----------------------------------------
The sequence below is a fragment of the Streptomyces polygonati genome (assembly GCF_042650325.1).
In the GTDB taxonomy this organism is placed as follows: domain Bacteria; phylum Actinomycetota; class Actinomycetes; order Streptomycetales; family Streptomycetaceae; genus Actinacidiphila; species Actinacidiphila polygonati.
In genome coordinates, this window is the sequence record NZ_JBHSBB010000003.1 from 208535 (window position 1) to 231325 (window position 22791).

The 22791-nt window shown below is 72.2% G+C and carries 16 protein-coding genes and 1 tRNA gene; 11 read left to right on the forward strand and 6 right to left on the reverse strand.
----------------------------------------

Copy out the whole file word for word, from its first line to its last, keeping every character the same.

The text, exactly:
The sequence below is a fragment of the Streptomyces polygonati genome (assembly GCF_042650325.1).
In the GTDB taxonomy this organism is placed as follows: domain Bacteria; phylum Actinomycetota; class Actinomycetes; order Streptomycetales; family Streptomycetaceae; genus Actinacidiphila; species Actinacidiphila polygonati.
In genome coordinates, this window is the sequence record NZ_JBHSBB010000003.1 from 208535 (window position 1) to 231325 (window position 22791).

The 22791-nt window shown below is 72.2% G+C and carries 16 protein-coding genes and 1 tRNA gene; 11 read left to right on the forward strand and 6 right to left on the reverse strand.